Ahead of tonight’s college football matchup between Ohio State and Oklahoma, fans may be wondering why Oklahoma uses the name Sooners for its nickname and mascot.
There’s a lot of history behind that question and answer.
A Sooner, according to Wikipedia, was a settler who entered the area now known as Oklahoma before the official start of the Land Rush of 1889. “The name derived from the “sooner clause” of the Unassigned Land Act, which stated that anyone who entered and occupied the land prior to the opening time would be denied the right to claim land. The designation “Sooner” initially had a very negative connotation. However, the negative connotation began to change by the time of statehood, and is no longer considered negative by most residents.”
How did the term become synonymous with University of Oklahoma athletic teams?
Oklahoma adopted the name Sooners name for its football team in 1908 after originally calling themselves the Rough Riders and Boomers.
While the team’s nickname is the Sooners, it’s actual mascot is the Sooner Schooner, a replica of an early 19th century wagon.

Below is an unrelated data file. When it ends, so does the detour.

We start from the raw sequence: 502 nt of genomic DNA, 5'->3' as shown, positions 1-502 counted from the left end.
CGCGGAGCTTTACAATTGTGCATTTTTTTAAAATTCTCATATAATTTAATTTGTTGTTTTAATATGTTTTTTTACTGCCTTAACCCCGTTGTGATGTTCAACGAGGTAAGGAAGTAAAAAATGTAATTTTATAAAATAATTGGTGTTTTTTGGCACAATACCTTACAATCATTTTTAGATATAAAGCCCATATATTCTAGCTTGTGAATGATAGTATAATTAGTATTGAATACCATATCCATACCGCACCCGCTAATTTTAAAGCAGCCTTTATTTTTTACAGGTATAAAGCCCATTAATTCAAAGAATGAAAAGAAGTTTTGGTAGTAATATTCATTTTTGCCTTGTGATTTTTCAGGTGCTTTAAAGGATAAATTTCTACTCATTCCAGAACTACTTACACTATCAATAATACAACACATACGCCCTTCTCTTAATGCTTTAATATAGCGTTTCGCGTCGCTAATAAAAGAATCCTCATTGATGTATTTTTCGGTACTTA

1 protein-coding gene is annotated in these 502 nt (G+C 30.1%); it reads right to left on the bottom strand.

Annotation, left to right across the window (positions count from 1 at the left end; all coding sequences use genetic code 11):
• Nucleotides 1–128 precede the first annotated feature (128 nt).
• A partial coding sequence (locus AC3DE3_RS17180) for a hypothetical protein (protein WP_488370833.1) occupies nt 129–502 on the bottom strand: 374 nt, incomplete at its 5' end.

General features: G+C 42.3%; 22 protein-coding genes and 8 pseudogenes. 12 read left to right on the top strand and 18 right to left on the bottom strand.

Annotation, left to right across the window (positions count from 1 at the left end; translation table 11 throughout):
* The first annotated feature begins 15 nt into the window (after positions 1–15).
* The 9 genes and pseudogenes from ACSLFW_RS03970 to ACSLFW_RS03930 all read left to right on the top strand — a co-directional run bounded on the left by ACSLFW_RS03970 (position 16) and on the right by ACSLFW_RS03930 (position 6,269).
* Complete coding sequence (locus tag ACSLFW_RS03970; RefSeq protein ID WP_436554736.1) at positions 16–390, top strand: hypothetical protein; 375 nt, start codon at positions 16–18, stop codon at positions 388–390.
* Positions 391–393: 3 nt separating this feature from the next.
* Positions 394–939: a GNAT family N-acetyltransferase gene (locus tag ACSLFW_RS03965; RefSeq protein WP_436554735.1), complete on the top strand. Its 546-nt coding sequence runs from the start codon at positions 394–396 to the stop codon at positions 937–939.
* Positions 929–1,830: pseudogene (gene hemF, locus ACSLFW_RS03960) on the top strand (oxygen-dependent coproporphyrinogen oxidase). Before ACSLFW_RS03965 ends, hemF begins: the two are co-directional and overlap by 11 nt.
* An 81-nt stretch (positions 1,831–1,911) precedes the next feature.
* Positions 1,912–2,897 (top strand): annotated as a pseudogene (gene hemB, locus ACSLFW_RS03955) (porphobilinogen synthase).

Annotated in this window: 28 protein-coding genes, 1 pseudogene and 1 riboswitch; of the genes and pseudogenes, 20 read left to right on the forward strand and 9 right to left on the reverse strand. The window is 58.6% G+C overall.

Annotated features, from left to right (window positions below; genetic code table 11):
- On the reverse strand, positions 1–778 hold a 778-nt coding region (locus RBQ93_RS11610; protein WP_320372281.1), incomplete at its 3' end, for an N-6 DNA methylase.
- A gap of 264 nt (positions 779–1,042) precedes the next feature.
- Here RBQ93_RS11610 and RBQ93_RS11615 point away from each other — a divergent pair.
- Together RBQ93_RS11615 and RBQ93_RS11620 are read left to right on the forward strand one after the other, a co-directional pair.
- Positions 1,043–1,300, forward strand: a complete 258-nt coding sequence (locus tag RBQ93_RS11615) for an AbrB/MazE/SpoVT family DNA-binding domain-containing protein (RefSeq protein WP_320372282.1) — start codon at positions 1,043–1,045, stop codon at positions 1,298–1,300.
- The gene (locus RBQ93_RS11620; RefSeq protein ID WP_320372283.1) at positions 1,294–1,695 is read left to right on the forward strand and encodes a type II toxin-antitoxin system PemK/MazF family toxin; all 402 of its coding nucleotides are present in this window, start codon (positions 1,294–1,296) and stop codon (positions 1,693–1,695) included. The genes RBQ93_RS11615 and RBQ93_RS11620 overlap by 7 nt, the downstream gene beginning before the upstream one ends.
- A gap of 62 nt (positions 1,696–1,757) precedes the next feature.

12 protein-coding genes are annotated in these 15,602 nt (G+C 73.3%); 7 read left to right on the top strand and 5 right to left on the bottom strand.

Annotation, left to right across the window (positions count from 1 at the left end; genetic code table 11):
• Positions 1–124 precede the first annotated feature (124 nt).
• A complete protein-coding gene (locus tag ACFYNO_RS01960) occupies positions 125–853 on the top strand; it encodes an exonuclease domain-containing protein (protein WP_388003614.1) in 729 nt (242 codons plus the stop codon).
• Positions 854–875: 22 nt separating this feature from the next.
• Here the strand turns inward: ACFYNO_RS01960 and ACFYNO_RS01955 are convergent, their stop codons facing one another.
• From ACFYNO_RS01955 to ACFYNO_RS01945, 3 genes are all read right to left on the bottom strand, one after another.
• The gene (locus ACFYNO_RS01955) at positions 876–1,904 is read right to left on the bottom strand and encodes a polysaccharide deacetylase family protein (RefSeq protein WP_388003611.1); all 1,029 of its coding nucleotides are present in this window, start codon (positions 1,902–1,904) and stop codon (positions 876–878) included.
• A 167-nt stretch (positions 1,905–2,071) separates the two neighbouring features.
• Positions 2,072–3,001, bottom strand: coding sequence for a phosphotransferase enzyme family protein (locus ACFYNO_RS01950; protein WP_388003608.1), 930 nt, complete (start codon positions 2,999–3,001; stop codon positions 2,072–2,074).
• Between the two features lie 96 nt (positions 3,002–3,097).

The school’s costumed mascots, Boomer and Schooner, represent the team at sporting events and often accompany the Sooner Schooner. They were introduced to fans in 2005, according to the Oklahoma athletic website.
The school’s fight song is “Boomer Sooner.”
And what exactly is a Boomer? Well, it’s tied into the history of land settlement in Oklahoma as well.
“The term Boomer relating to Oklahoma refers to participants in the “Boomer Movement,” white settlers who believed the Unassigned Lands were public property and open to anyone for settlement, not just Native American tribes,” according to Wikipedia.